Thursday, May 03, 2012

May Adventures in Booklands

May in Chicago. Was there a better time of year to be in Chicago? What brought me to Chicagoaside from the desperate need to see my love—was,  in short order, a book fair, a visit, a dinner, and a wedding party. In short, I had roughly 15 days left in the country, and most of them were going to be taken up with being too busy to think, which was about par for the course with the way I did things these days.

The book fair I was visiting was roughly six weeks before the larger UN summit that would take place in Chicago. The fair was huge with something like 12,000 attendees and they took over the conference center for a few days. It was also freaking expensive. The entrance fee was pretty steep and both my business partner and I were worried about the expenses. He called when he landed and we went out to have lunch and discuss the fair. He asked if I wanted to go out to the conference center that day, but it was two days before the fair and I knew everything would be closed down, Chicago style. There was no way anyone was going to get onto the exhibit floor until the show started.

"I'm going to try anyway, and I'll get us preregistered."

"I'm telling you, it's Chicago. There is nothing by the conference center to eat or drink, you probably want to bring a lunch, and really, there is no way you are getting in early."

"I'll give it a try."

I shrugged and went home. Chicago, how I love you. How beautiful you are in the spring, how lush and green and temperate. Perfect, beautiful blissed-out Chicago. I rode trains and cars in and out of the city, going back and forth between home and friends and generally being content with the situation as it stood. Remembering what it was like to commute in the city for a few days gave me both amusing nostalgia and random silliness.

The next day I got up bright and early to catch the 6:48 train to the city and commute along with the other commuters heading in for the day. I found a nice seat on the train and enjoyed a book and computing on the way. I missed my Korean smartphone for it's amazing ability to keep me online, but even my poorly functioning American phone at the time was better than nothing, and I was still able to occasionally hot-spot the phone, though the ability was quickly fading.

I met my business partner at his hotel which overlooked Grant Park. I brought coffee and we run into an older gentleman who spotted our bags and asked us if we were also going to the book fair. It turned out he was a writer and there to promote his book on visual thinking. His theories were absolutely fascinating to me so I made sure to get a copy of his book so I could explore it more. He had worked mostly with deaf and blind students. He felt this was the segment of the needs-based population that was at greatest risk of being left behind. His manner of speaking was engaging and he was so passionate about what he discussed that I couldn't help but to want to agree with almost everything he said.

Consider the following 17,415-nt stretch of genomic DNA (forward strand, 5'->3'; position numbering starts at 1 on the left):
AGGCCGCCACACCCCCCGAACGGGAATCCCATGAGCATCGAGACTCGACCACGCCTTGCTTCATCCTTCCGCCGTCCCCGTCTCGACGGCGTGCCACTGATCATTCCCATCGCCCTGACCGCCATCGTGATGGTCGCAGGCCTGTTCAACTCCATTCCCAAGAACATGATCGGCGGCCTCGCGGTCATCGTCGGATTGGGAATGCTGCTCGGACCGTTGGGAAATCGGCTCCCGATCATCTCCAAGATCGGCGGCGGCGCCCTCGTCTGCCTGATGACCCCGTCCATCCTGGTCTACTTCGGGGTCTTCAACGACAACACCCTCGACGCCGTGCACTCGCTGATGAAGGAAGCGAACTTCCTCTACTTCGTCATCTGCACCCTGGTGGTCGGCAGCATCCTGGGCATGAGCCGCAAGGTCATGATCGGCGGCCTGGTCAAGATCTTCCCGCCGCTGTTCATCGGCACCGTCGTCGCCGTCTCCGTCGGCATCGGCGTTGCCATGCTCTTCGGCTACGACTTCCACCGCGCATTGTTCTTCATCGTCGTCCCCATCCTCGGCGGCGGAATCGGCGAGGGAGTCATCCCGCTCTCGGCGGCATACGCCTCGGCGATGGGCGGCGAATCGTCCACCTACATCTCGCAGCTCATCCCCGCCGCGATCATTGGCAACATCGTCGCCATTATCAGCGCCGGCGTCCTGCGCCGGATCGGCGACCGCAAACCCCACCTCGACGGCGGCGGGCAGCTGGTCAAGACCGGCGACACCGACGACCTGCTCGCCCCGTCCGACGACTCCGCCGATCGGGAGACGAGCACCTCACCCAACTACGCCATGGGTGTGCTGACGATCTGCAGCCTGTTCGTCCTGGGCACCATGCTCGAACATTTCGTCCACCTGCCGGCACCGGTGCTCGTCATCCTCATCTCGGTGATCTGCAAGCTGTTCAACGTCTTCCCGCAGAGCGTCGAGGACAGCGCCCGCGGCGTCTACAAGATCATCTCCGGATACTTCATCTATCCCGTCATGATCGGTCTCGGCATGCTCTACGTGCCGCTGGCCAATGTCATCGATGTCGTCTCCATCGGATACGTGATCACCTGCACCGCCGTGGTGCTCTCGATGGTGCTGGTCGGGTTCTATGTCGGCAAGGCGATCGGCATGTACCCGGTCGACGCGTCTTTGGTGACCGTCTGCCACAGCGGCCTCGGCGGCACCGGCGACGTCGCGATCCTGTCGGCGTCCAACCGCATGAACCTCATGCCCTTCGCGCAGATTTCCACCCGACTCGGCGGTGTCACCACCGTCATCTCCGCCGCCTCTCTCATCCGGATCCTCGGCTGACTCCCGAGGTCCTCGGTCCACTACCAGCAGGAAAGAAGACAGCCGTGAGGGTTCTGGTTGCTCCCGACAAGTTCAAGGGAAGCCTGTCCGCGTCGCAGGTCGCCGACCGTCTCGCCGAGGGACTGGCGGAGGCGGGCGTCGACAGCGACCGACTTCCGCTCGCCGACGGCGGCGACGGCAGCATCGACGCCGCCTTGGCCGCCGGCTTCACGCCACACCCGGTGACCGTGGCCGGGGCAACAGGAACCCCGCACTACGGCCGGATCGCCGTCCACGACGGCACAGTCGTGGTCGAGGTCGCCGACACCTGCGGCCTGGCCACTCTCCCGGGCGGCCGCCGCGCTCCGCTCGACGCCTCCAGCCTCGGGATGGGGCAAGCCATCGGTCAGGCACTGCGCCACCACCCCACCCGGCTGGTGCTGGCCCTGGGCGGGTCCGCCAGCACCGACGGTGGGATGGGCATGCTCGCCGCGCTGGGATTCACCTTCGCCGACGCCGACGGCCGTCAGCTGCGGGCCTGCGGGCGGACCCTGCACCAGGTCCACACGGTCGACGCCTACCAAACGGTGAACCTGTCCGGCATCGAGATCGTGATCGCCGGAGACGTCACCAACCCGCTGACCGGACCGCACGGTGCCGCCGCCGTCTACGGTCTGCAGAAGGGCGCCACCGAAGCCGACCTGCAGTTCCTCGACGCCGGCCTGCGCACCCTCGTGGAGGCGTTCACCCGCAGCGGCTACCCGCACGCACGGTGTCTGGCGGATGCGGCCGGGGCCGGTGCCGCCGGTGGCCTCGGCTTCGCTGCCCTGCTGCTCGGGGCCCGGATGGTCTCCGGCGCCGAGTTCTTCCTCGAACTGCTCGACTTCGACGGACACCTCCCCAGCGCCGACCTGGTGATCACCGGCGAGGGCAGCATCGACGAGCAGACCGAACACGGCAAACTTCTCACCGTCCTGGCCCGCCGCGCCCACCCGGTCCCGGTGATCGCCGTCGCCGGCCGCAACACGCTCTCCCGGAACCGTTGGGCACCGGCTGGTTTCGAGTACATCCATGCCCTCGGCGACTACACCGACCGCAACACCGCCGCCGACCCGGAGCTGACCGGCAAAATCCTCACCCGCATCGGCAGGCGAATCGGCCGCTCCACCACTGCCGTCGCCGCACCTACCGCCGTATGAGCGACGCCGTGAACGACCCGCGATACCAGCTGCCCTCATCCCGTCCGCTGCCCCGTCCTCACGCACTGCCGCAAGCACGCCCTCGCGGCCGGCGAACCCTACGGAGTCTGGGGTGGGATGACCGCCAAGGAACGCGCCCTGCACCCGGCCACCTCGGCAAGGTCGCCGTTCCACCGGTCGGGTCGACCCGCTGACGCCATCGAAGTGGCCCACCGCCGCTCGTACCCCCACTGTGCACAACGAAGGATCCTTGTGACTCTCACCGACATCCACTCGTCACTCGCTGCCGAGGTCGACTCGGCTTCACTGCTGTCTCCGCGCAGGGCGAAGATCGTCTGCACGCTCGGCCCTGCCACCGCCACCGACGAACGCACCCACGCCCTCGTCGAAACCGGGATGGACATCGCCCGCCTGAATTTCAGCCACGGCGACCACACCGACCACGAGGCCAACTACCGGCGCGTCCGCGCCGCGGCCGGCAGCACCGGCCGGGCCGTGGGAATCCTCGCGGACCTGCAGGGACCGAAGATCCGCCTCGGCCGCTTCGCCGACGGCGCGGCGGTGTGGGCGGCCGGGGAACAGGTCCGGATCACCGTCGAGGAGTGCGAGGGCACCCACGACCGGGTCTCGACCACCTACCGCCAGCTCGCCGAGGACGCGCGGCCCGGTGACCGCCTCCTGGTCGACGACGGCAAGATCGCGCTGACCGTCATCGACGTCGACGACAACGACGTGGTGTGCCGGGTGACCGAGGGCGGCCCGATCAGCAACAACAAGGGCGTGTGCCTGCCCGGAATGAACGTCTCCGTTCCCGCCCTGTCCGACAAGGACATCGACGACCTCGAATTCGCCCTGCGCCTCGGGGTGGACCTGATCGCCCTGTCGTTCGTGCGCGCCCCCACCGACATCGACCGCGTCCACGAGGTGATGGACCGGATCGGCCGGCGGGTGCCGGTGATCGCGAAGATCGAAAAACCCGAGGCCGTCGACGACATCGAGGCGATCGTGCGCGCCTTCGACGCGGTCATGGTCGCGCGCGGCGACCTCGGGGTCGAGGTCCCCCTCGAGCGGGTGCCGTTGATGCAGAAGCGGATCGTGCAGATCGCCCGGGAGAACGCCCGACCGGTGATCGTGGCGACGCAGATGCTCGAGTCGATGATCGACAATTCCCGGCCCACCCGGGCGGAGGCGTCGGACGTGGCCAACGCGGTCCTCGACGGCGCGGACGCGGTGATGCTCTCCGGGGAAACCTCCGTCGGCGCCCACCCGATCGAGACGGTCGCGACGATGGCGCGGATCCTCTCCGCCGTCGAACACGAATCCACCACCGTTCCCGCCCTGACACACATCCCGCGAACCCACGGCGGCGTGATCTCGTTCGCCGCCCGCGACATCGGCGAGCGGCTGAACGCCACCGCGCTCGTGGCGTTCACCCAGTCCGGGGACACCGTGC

His primary argument was about multiple-intelligence theory. He was down on Gardner in a big way.

"Sure, this whole multiple-intelligence thing is a big thing, but how many people do you know who are really verbal learners? Everyone says that cause it seems like the politically correct thing to do, but really, everyone is visual. We are all visual learners and that is the most powerful form of learning. And it's not an intelligence, it's how your brain is wired."

As an example he asked us to think about a word. "Think about anything, think about an animal. An elephant. What is the first thing that happens in your mind? Did you see the word "elephant" or did you have a bit of a mental image of an elephant? You see, the brain works on images more than on lexis and that is something we can use."

He went on. It fascinated me. I bought his book.

On the bus I was given my conference badge.

"So, remember how I went out early to register us?" asked my business partner.

"Yes?"

"Well I registered me."

"Right."

"And I was getting ready to register you, and when I went up and everything, well they handed me this extra badge. So, you know, I thought maybe you could take this one, and we could save ourselves the conference fees or something."

It was all spilling out very quickly but what it boiled down to was I was about to make an attempt to crash the biggest book fair in North America that year. The good girl in me thought that perhaps I should reconsider. The rest of me thought fair game.

"If I get arrested I'm taking you down with me," was all I could think to respond.

It would be a gamble and we agreed that I would at least pick up the forms and we would feel it out to see if it was possible for me to get in, but the backup plan would be to register ASAP if there was some kind of problem.

And with that, we adjusted our bags, put on our badges and took the escalator up to the conference floor.

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